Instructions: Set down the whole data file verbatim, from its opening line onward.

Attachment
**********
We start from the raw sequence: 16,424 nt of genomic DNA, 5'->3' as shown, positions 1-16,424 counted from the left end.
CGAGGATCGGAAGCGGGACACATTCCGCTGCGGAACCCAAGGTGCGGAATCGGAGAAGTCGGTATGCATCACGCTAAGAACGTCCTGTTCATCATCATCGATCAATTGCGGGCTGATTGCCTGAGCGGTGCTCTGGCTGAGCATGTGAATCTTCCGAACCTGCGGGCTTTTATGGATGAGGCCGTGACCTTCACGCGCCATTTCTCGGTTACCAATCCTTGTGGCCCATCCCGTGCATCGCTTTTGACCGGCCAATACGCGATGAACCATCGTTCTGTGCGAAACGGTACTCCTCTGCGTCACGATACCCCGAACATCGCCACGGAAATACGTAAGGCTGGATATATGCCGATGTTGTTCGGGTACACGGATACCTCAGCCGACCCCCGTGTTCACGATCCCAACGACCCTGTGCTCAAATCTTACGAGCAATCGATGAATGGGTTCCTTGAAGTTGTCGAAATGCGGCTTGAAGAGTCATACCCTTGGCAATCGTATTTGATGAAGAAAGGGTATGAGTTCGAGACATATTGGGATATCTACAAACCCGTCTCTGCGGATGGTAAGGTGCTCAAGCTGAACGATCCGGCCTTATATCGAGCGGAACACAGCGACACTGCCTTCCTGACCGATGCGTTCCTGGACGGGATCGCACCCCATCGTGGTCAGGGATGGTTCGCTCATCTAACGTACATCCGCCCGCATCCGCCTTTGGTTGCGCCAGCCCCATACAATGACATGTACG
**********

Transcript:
We start from the raw sequence: 16,424 nt of genomic DNA, 5'->3' as shown, positions 1-16,424 counted from the left end.
CGAGGATCGGAAGCGGGACACATTCCGCTGCGGAACCCAAGGTGCGGAATCGGAGAAGTCGGTATGCATCACGCTAAGAACGTCCTGTTCATCATCATCGATCAATTGCGGGCTGATTGCCTGAGCGGTGCTCTGGCTGAGCATGTGAATCTTCCGAACCTGCGGGCTTTTATGGATGAGGCCGTGACCTTCACGCGCCATTTCTCGGTTACCAATCCTTGTGGCCCATCCCGTGCATCGCTTTTGACCGGCCAATACGCGATGAACCATCGTTCTGTGCGAAACGGTACTCCTCTGCGTCACGATACCCCGAACATCGCCACGGAAATACGTAAGGCTGGATATATGCCGATGTTGTTCGGGTACACGGATACCTCAGCCGACCCCCGTGTTCACGATCCCAACGACCCTGTGCTCAAATCTTACGAGCAATCGATGAATGGGTTCCTTGAAGTTGTCGAAATGCGGCTTGAAGAGTCATACCCTTGGCAATCGTATTTGATGAAGAAAGGGTATGAGTTCGAGACATATTGGGATATCTACAAACCCGTCTCTGCGGATGGTAAGGTGCTCAAGCTGAACGATCCGGCCTTATATCGAGCGGAACACAGCGACACTGCCTTCCTGACCGATGCGTTCCTGGACGGGATCGCACCCCATCGTGGTCAGGGATGGTTCGCTCATCTAACGTACATCCGCCCGCATCCGCCTTTGGTTGCGCCAGCCCCATACAATGACATGTACG